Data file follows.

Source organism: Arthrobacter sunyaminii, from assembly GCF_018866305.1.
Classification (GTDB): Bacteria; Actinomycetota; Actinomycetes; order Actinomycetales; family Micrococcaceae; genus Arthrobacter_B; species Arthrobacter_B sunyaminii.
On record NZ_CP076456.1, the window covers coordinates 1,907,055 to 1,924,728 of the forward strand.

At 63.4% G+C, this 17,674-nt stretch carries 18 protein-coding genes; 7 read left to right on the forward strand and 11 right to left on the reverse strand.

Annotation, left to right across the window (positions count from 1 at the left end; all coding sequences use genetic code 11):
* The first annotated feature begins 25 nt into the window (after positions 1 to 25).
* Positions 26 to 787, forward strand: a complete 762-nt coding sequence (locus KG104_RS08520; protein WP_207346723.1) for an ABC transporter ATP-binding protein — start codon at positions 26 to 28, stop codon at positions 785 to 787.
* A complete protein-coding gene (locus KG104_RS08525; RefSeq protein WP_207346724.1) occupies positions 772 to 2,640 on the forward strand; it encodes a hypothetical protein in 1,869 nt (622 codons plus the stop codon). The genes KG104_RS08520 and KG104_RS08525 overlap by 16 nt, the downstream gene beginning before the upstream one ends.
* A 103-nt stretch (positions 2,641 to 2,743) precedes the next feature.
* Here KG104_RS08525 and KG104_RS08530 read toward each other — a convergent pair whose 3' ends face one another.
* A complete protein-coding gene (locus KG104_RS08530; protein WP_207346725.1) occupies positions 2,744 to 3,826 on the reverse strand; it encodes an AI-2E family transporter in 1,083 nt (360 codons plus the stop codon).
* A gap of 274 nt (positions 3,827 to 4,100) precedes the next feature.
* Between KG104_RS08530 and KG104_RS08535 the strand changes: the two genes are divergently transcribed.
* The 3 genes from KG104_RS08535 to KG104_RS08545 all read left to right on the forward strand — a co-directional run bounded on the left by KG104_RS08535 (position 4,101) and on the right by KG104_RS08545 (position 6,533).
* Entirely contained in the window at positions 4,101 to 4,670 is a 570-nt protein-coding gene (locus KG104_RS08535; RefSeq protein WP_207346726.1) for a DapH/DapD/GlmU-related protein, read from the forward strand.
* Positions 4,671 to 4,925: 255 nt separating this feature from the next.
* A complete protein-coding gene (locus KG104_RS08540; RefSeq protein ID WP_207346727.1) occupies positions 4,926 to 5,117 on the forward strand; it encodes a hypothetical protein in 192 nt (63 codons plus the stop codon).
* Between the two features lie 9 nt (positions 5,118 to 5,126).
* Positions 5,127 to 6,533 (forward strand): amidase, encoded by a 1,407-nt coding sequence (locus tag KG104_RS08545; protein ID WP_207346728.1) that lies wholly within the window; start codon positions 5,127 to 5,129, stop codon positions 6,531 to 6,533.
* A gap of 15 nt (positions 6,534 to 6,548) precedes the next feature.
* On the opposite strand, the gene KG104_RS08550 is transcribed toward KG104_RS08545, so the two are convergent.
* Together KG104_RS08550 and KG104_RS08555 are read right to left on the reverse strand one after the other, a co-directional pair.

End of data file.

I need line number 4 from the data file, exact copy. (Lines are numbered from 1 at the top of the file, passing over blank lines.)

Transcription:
At 63.4% G+C, this 17,674-nt stretch carries 18 protein-coding genes; 7 read left to right on the forward strand and 11 right to left on the reverse strand.